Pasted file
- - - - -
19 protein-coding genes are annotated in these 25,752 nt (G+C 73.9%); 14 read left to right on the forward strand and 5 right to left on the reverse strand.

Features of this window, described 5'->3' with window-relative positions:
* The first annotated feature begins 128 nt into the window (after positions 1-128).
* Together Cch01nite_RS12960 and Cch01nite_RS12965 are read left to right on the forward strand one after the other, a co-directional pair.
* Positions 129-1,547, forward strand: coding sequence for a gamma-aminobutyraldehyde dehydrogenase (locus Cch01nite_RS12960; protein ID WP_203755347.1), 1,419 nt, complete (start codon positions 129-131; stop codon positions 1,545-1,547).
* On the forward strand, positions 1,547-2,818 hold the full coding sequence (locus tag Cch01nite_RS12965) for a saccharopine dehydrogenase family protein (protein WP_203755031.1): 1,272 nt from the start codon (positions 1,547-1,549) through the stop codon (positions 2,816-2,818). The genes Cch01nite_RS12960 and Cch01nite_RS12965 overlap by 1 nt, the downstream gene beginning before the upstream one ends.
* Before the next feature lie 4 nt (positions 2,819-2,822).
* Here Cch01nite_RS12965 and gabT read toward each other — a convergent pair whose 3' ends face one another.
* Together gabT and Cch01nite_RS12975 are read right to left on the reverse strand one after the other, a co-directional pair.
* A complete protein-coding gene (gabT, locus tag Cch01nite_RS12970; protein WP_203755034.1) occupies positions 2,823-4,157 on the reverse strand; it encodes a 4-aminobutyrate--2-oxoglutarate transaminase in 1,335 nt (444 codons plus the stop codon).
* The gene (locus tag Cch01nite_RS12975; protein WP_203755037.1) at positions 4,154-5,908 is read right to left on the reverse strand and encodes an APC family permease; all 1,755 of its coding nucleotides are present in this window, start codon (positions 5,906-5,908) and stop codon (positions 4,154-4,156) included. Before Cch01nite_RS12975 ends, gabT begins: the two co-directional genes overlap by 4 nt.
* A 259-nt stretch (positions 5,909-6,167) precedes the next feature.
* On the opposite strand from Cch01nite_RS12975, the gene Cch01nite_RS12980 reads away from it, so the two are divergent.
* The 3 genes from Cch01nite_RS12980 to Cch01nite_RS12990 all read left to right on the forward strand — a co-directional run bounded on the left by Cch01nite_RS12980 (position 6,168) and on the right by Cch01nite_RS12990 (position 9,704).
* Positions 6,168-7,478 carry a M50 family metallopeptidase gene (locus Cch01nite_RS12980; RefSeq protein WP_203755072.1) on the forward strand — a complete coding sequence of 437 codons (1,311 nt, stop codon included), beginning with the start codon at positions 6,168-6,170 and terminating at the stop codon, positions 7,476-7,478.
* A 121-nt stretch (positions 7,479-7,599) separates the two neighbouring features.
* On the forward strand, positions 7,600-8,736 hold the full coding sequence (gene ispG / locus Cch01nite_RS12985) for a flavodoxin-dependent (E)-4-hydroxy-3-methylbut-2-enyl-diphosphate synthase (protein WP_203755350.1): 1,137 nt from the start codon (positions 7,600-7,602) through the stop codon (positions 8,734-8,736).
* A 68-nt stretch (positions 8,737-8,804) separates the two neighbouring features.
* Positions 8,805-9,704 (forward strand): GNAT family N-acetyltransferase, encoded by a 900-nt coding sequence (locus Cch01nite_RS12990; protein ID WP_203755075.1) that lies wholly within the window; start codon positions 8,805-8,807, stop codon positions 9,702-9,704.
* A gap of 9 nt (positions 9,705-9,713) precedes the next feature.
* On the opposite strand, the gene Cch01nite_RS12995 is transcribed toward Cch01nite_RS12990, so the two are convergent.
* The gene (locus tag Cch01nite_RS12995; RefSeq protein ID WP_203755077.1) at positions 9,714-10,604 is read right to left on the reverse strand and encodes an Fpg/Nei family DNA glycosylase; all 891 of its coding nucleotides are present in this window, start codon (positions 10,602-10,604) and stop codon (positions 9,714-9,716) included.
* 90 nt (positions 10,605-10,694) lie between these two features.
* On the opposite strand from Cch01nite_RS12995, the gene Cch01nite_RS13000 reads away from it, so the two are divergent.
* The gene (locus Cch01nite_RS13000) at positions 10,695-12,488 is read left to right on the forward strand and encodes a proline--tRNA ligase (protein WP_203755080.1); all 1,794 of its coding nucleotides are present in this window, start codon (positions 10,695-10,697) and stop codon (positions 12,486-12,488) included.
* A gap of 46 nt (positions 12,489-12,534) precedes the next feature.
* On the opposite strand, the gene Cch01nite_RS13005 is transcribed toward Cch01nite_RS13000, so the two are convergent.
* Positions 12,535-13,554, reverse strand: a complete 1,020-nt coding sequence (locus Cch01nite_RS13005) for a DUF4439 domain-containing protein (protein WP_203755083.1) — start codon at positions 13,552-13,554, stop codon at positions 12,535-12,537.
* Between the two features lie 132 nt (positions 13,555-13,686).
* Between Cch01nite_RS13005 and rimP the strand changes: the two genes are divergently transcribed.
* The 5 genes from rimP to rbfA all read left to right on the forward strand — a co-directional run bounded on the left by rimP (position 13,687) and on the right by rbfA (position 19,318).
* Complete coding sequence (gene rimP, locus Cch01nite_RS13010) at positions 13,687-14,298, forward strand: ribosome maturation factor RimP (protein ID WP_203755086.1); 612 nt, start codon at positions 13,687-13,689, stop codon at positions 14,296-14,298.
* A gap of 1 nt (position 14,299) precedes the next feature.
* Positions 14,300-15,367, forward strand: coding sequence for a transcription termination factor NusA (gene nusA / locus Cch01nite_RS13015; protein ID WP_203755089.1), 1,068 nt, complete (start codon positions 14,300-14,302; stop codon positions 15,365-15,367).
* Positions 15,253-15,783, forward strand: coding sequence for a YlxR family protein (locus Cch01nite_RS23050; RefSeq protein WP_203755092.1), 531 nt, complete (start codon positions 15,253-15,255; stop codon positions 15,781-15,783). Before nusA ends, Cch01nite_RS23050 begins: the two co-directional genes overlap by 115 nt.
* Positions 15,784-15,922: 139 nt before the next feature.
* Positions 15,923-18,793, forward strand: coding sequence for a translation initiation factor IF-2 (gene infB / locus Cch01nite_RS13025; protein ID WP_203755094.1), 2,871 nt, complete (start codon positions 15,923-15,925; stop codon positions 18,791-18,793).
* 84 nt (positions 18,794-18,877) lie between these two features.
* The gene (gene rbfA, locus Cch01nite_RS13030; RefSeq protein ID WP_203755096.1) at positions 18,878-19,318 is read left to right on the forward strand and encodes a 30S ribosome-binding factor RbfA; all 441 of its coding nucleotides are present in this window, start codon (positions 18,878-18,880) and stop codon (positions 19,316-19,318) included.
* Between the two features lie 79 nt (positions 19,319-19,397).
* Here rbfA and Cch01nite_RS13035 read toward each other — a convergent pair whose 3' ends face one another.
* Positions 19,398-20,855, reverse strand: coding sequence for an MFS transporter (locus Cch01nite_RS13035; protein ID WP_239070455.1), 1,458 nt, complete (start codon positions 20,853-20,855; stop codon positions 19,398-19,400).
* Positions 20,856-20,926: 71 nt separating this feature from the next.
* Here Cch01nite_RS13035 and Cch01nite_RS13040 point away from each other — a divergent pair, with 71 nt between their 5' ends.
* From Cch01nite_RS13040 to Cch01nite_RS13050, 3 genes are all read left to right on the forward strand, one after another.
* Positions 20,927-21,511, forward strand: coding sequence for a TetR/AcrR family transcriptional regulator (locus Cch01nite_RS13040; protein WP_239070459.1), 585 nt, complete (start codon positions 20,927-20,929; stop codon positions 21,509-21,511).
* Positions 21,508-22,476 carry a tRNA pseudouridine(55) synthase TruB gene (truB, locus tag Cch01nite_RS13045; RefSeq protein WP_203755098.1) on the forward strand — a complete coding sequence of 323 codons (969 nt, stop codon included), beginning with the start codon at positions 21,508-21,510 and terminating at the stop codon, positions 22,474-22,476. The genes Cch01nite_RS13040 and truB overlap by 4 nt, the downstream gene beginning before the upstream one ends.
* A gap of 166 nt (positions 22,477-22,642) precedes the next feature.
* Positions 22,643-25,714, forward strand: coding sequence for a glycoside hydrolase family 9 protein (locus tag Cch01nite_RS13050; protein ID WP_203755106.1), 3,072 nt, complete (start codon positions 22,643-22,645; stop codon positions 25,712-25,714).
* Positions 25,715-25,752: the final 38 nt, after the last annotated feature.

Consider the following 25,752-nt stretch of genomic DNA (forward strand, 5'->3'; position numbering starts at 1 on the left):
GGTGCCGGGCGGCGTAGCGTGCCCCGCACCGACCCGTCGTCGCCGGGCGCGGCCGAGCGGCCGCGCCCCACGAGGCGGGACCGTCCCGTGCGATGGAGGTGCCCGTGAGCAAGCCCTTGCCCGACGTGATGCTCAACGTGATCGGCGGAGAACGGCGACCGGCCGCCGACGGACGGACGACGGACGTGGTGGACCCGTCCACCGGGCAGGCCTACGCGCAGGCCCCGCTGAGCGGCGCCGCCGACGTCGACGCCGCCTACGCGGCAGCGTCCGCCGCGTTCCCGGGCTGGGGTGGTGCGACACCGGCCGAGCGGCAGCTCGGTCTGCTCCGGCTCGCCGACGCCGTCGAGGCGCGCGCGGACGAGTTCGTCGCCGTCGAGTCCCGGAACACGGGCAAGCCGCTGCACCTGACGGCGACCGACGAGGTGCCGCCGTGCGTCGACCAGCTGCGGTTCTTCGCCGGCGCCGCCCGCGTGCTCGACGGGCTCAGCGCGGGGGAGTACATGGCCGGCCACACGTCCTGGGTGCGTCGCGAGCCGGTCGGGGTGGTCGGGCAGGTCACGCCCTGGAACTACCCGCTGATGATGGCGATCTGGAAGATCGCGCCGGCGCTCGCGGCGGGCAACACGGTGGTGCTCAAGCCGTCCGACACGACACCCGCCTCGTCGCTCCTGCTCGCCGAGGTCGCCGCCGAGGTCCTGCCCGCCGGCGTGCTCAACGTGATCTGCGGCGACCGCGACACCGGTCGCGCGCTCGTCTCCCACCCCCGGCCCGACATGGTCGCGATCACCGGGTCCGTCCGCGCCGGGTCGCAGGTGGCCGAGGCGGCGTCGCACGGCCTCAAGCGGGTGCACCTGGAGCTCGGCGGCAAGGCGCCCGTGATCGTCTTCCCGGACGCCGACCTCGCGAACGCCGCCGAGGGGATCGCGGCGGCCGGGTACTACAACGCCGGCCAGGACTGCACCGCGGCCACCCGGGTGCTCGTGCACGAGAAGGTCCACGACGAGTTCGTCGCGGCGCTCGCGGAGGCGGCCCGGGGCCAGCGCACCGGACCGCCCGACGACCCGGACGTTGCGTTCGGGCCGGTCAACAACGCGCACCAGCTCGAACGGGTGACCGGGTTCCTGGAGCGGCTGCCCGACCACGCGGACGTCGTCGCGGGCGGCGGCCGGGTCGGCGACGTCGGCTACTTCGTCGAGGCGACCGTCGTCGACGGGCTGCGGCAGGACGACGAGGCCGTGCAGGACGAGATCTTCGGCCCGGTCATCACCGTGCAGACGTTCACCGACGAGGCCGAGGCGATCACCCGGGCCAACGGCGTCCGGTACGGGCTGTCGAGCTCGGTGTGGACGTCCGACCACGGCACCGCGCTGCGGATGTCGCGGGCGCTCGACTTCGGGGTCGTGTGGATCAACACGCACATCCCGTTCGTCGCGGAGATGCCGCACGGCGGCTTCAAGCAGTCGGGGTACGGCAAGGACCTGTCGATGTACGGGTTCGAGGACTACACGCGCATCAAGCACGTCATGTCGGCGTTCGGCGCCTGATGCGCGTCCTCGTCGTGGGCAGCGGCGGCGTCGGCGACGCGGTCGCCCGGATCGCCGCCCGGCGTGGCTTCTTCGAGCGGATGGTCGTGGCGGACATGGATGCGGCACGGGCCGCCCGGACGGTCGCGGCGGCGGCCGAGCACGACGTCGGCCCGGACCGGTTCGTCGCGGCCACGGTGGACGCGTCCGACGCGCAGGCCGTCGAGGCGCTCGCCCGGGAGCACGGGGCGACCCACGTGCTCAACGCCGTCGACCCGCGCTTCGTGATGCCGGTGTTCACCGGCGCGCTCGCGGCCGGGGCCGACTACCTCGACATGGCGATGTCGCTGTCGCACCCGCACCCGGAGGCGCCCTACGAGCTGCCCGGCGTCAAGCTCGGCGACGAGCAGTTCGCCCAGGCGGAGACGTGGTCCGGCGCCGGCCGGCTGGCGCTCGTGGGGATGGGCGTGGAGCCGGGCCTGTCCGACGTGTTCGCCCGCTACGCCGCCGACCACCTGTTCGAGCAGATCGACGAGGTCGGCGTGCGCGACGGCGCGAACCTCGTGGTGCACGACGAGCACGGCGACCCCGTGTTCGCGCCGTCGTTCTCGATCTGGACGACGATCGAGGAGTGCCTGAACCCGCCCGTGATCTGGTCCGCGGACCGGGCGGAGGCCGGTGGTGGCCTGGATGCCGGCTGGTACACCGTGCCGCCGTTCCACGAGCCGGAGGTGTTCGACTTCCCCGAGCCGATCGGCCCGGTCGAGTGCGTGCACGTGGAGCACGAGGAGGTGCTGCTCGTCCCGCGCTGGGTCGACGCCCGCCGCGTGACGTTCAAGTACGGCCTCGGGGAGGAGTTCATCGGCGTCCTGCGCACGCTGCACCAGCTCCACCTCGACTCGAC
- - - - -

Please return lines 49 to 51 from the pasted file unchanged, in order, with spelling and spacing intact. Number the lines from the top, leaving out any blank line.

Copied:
* Positions 22,643-25,714, forward strand: coding sequence for a glycoside hydrolase family 9 protein (locus tag Cch01nite_RS13050; protein ID WP_203755106.1), 3,072 nt, complete (start codon positions 22,643-22,645; stop codon positions 25,712-25,714).
* Positions 25,715-25,752: the final 38 nt, after the last annotated feature.

Consider the following 25,752-nt stretch of genomic DNA (forward strand, 5'->3'; position numbering starts at 1 on the left):